I’m sure that you find yourself asking this one word question often too. Why? One little word with so much impact, yet so few answers. I’ve asked this question many times over the years in various situations, both large scale and on an interpersonal level. We all have. We can ask it about big things like why there is so much violence and war. We can ask why it is so difficult to trust that people are what they portray themselves to be. Why does love fade? Why are people so cruel to one another? Why do people lie so much?
These situations are universal and know no borders or boundaries. The truth is that the answer to all of these questions are as unique as the particular circumstances and people that we ask them about. It is impossible for us to figure out the motivation for the actions, or inaction of most people. Sometimes it is difficult to know for sure why we do some of the things that we do ourselves. So, what are we to think of the eternal question of why?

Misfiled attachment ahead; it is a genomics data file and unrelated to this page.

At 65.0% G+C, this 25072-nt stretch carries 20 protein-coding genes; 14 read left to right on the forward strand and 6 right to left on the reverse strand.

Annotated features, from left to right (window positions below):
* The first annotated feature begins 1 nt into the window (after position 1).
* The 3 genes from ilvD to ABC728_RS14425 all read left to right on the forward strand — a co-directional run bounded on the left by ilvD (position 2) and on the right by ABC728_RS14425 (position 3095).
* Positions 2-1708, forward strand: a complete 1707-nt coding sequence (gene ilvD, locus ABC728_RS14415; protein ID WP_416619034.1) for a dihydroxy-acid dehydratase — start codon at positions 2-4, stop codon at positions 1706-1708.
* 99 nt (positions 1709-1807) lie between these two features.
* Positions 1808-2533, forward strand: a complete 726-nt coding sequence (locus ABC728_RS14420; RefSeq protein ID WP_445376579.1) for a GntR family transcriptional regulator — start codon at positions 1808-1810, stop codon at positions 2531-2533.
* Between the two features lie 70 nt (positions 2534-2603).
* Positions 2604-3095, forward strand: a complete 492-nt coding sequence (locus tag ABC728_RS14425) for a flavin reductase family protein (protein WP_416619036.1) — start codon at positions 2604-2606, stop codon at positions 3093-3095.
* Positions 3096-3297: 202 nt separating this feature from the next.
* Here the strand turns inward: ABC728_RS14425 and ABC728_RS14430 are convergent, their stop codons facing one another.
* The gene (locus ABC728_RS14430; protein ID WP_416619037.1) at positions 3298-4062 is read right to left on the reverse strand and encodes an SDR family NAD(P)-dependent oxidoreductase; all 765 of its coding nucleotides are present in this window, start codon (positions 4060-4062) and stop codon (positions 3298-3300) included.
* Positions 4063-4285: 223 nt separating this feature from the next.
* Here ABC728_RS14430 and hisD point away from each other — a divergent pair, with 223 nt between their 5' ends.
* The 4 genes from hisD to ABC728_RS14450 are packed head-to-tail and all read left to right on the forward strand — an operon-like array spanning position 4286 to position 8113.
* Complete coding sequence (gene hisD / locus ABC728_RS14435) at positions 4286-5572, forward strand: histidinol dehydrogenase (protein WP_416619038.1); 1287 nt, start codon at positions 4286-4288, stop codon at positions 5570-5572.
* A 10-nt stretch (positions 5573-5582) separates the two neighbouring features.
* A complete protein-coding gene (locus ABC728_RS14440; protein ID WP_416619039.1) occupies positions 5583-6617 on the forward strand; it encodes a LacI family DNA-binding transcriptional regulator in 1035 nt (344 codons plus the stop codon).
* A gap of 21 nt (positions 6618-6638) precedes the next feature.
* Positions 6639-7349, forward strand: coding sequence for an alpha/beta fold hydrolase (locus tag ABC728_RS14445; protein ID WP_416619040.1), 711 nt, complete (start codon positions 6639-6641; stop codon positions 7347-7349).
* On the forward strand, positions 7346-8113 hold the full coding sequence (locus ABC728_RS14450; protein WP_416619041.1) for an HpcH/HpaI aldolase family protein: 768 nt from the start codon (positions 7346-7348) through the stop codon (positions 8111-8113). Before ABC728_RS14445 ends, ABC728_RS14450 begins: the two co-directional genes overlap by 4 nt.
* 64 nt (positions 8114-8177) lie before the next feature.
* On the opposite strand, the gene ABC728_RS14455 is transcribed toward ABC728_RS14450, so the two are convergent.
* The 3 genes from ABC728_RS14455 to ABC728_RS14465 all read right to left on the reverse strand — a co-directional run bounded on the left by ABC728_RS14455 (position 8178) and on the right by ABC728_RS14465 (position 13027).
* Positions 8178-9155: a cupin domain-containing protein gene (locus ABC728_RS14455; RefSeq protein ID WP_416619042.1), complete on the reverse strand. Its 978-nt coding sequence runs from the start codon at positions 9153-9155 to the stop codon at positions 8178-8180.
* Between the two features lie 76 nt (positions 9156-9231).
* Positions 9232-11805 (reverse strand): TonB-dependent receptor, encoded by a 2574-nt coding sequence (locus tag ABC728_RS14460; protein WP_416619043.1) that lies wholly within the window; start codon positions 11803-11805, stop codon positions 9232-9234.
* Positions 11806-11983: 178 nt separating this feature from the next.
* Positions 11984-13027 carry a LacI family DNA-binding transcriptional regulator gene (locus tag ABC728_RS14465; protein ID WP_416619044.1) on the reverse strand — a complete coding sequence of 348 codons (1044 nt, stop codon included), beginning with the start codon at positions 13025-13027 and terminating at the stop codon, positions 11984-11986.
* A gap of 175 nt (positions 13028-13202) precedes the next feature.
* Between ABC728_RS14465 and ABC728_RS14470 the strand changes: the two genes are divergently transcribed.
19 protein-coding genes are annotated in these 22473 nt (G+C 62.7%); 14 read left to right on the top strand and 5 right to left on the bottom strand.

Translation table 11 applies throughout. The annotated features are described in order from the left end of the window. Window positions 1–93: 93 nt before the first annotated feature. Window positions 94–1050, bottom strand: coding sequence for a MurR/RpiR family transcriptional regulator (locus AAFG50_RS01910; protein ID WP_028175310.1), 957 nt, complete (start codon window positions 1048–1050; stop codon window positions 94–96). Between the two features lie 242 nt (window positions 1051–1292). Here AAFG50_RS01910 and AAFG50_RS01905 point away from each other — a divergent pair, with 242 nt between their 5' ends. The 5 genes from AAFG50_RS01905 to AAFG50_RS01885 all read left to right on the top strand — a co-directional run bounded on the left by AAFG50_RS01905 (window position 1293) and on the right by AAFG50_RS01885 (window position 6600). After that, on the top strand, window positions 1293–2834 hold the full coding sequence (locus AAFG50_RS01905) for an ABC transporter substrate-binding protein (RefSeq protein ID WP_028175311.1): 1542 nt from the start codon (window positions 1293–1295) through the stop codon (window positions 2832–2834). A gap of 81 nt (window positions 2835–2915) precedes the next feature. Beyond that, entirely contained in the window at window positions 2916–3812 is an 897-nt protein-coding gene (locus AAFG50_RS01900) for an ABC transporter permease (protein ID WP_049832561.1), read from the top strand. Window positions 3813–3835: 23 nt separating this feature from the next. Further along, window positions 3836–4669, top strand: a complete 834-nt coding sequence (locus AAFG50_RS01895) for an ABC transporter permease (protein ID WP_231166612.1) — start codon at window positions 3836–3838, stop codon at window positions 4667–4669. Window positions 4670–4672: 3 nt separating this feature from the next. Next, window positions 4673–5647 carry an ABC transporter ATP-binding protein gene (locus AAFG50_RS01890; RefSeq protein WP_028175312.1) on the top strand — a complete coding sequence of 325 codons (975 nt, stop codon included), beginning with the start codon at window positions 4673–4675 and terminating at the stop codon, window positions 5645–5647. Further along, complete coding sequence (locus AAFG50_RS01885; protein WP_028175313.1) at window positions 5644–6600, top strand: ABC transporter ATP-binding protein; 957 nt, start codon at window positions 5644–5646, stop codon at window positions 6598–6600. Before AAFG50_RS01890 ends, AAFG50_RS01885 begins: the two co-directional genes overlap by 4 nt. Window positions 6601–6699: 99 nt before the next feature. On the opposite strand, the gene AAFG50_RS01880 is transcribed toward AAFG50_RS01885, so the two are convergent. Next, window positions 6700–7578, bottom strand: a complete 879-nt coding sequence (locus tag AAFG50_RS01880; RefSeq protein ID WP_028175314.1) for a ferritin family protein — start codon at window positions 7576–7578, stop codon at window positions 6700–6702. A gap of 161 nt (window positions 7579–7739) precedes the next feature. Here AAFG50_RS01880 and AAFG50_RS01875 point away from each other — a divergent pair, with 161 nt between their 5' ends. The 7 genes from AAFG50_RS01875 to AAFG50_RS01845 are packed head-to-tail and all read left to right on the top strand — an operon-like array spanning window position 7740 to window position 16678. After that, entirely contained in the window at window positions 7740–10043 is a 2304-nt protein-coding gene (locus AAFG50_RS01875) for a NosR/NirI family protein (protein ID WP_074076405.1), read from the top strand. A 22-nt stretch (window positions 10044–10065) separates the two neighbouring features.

There might not be an answer to our questions, but that doesn’t mean that we should stop asking. As long as we are still asking, at least we can rest assured that our internal compass is still working…that our capacity to feel is still there. As painful as it can be sometimes to look upon and experience all of the difficult things which happen and the emotions that go with all of it, the alternatives aren’t so hot as far as I am concerned.
We can either continue to question and feel, become numb and lose our compassion, or worst of all we could decide to “get even” by doing to others what we have had done to us. As much as it has plagued me to have so few answers, when I think about the alternatives to wondering…
Wondering why doesn’t seem so bad after all.